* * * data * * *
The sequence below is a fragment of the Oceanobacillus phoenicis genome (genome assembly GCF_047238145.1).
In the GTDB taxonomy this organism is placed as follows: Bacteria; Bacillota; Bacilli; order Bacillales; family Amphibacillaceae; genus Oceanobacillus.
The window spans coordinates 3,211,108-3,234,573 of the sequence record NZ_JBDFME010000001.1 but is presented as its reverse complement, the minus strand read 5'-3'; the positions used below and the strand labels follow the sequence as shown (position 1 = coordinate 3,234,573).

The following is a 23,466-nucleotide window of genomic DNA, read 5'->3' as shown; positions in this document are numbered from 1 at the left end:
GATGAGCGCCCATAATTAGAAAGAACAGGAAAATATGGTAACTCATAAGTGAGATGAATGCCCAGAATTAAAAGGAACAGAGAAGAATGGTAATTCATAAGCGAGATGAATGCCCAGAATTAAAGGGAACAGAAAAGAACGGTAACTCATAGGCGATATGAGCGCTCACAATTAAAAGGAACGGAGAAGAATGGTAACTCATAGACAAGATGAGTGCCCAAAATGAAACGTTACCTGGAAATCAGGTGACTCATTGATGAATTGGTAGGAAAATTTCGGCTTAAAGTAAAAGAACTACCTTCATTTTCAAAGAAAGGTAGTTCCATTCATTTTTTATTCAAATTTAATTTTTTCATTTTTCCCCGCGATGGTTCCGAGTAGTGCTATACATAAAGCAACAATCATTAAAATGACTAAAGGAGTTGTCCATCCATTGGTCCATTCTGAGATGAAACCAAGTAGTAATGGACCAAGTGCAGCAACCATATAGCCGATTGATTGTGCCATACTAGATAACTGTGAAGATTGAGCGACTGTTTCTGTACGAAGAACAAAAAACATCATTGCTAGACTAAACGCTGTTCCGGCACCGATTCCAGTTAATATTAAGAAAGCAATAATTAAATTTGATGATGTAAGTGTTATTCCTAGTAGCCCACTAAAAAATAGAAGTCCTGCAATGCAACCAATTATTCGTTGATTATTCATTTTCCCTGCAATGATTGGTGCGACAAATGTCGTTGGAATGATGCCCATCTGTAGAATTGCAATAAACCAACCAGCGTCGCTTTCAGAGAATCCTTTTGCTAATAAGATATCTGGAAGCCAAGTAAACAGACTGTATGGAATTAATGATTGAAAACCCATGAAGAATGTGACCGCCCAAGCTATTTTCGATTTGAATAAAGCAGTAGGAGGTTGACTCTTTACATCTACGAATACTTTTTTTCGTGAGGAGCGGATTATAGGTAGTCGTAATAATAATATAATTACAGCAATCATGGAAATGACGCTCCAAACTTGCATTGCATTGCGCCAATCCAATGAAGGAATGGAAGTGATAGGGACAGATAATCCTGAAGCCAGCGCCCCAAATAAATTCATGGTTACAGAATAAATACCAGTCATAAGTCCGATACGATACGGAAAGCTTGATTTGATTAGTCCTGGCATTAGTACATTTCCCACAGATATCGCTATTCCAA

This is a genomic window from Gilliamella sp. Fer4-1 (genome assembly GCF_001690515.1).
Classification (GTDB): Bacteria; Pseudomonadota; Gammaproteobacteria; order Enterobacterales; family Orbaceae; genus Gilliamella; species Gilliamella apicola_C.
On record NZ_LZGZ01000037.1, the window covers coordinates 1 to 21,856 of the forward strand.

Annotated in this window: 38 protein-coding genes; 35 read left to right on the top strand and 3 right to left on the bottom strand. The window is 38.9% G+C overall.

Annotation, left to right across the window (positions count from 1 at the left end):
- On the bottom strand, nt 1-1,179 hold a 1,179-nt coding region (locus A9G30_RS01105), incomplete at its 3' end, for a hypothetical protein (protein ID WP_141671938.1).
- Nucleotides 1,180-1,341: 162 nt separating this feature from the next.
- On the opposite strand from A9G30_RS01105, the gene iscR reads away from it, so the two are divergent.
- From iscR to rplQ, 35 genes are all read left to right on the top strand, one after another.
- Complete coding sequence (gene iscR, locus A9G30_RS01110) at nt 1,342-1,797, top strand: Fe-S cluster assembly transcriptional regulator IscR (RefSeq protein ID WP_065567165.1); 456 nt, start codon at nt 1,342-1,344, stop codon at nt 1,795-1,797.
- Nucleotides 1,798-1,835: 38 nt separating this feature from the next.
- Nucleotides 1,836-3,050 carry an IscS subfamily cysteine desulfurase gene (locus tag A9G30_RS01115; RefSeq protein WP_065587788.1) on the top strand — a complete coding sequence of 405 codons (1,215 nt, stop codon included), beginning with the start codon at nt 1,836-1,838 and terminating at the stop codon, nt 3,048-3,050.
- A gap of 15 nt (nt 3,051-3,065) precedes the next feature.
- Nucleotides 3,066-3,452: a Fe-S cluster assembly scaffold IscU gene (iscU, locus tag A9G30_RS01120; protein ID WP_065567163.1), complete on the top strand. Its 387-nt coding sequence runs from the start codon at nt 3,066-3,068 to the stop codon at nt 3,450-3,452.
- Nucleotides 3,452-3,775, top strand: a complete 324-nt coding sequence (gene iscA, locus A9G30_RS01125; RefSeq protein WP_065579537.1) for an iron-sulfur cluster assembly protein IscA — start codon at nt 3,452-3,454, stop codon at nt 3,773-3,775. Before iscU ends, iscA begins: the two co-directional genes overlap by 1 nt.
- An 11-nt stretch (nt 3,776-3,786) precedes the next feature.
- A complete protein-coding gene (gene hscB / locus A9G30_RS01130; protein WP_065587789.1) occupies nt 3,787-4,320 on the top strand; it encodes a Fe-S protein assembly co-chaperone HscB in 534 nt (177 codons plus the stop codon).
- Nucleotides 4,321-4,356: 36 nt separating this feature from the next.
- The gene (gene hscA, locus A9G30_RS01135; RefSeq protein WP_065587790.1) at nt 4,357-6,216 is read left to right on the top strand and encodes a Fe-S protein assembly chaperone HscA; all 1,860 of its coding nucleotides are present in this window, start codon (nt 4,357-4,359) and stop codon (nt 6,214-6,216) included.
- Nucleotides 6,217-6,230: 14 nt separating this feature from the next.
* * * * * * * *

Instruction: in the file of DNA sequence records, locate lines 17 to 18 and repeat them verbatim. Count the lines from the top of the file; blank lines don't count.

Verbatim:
- Nucleotides 1,836-3,050 carry an IscS subfamily cysteine desulfurase gene (locus tag A9G30_RS01115; RefSeq protein WP_065587788.1) on the top strand — a complete coding sequence of 405 codons (1,215 nt, stop codon included), beginning with the start codon at nt 1,836-1,838 and terminating at the stop codon, nt 3,048-3,050.
- A gap of 15 nt (nt 3,051-3,065) precedes the next feature.